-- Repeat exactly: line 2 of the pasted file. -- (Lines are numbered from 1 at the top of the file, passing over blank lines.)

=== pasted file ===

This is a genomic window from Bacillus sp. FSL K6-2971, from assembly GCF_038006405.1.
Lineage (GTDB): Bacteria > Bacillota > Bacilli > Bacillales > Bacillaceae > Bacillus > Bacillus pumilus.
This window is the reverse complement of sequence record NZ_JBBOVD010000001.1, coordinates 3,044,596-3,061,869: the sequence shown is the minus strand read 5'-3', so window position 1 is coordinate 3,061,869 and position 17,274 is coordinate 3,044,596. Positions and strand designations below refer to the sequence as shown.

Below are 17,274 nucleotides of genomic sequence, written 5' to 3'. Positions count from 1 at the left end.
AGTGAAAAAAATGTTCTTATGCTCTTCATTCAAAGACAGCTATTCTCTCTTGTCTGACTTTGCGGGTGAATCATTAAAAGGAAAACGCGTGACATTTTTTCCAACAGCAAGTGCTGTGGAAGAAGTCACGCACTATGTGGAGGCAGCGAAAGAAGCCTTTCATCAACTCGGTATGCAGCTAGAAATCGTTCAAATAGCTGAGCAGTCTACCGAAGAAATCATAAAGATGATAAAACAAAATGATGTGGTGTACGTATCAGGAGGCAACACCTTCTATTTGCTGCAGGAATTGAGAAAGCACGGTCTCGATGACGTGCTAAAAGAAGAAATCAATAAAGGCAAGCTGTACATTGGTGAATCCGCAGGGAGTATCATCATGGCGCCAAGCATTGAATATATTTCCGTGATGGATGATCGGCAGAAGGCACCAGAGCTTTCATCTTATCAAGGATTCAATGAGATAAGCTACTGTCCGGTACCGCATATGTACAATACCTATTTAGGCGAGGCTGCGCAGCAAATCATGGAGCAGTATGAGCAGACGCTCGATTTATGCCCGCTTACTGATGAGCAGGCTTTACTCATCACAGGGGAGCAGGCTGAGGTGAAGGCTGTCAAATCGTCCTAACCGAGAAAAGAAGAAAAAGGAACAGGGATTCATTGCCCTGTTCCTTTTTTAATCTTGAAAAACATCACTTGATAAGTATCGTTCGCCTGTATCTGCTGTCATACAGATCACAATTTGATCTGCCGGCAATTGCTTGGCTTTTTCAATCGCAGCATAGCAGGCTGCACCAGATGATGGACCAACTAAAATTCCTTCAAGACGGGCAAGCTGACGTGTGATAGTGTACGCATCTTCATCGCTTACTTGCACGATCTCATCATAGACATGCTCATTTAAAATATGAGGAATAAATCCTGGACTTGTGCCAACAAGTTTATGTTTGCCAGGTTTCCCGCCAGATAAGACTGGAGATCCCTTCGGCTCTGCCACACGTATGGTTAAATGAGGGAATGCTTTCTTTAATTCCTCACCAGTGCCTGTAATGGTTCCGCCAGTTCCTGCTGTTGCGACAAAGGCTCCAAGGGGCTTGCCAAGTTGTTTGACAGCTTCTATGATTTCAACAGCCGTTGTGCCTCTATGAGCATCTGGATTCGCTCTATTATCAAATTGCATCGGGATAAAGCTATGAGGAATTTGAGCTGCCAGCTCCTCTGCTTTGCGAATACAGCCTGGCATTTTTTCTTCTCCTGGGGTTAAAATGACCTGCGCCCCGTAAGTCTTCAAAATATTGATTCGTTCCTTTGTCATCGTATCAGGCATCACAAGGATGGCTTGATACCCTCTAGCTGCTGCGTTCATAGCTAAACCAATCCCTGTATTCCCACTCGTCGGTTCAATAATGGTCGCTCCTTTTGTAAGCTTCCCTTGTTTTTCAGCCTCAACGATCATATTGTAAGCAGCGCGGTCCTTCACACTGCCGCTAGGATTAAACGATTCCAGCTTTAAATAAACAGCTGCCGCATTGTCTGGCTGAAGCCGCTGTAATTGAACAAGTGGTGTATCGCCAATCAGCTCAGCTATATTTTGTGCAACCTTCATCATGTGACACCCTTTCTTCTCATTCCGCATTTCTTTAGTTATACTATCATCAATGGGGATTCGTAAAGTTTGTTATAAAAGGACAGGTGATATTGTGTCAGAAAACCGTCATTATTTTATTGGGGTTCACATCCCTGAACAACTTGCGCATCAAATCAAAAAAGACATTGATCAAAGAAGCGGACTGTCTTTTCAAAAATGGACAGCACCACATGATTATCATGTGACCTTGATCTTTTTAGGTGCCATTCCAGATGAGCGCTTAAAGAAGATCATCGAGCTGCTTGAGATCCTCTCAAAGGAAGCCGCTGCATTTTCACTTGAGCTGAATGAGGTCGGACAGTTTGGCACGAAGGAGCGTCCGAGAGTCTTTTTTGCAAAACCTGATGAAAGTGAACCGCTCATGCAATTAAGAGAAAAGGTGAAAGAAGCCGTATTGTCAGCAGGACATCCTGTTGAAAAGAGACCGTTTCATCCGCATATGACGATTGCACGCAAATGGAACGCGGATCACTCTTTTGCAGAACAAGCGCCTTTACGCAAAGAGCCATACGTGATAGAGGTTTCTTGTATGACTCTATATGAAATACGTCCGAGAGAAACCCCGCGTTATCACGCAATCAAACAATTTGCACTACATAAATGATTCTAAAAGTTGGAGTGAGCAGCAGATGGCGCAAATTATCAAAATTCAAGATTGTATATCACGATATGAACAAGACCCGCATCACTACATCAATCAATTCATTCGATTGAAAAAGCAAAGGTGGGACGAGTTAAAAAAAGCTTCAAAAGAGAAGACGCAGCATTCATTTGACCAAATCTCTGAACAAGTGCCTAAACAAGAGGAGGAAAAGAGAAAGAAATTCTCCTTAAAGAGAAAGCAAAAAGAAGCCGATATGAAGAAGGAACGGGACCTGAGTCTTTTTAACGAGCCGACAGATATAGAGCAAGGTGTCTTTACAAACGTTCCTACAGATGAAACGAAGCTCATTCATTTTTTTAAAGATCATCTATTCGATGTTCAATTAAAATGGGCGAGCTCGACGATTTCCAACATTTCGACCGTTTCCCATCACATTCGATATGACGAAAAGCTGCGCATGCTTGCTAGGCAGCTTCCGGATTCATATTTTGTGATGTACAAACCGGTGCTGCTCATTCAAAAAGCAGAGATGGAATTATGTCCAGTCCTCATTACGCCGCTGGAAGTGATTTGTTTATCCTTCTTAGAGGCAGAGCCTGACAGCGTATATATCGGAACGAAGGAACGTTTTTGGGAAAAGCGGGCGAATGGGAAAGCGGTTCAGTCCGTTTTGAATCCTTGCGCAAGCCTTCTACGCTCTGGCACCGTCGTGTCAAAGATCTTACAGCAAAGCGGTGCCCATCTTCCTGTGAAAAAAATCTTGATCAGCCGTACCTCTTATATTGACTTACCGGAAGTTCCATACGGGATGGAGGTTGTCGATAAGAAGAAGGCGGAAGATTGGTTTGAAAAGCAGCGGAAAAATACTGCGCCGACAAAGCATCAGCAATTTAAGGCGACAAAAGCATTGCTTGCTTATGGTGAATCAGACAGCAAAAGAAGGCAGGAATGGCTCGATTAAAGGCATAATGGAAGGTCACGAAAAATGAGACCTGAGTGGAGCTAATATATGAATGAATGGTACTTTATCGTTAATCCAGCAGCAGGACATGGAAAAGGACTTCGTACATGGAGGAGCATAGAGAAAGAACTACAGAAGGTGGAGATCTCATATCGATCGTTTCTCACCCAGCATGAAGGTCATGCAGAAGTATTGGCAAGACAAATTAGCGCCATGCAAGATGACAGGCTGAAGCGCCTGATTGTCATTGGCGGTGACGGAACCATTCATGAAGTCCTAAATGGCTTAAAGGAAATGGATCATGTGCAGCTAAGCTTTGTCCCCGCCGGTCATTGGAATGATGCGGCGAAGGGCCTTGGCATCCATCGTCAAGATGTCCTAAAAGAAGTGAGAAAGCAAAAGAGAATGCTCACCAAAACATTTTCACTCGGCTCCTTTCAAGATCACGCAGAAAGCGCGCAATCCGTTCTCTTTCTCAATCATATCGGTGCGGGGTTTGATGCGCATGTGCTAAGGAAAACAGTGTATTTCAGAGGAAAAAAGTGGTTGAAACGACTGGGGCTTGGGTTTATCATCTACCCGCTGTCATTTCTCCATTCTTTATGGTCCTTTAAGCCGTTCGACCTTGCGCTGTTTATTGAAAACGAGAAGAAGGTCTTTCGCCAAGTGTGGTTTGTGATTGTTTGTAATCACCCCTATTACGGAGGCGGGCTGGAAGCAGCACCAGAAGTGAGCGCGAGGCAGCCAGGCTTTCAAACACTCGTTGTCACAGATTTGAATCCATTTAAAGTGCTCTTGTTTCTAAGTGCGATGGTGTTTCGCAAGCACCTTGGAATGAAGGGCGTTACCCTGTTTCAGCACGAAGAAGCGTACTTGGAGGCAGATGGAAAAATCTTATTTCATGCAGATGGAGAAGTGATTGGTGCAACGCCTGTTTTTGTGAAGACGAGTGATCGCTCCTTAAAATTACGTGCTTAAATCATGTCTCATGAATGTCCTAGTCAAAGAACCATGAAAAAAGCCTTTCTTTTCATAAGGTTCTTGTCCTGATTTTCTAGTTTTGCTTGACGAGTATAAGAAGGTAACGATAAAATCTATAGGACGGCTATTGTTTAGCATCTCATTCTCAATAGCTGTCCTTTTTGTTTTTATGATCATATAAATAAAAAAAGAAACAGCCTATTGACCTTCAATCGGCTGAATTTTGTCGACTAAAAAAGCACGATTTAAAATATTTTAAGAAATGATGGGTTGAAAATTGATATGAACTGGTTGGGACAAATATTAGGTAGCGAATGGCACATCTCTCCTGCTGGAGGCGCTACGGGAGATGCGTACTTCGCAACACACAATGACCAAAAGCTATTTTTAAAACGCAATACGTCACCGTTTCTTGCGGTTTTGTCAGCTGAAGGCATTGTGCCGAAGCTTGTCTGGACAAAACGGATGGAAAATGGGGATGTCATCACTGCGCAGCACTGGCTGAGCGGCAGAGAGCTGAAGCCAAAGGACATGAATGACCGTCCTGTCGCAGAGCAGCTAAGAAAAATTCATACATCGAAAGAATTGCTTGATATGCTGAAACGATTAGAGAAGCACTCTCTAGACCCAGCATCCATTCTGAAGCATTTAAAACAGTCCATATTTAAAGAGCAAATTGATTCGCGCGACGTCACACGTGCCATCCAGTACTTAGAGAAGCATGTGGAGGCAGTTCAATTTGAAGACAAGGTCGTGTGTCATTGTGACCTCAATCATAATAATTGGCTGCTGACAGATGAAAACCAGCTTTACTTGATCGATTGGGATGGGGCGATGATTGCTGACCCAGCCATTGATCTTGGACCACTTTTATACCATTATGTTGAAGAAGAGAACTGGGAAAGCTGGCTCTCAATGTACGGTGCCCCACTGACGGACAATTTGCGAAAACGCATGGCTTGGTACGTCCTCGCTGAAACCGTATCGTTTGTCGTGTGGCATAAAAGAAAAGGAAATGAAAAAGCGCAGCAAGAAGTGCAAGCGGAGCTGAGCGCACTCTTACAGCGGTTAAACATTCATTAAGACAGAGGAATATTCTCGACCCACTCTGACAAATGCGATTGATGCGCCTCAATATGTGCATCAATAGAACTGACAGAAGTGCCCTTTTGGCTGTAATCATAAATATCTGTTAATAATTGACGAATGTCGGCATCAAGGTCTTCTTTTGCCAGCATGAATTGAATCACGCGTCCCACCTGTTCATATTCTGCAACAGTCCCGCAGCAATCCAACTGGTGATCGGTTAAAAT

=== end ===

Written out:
Lineage (GTDB): Bacteria > Bacillota > Bacilli > Bacillales > Bacillaceae > Bacillus > Bacillus pumilus.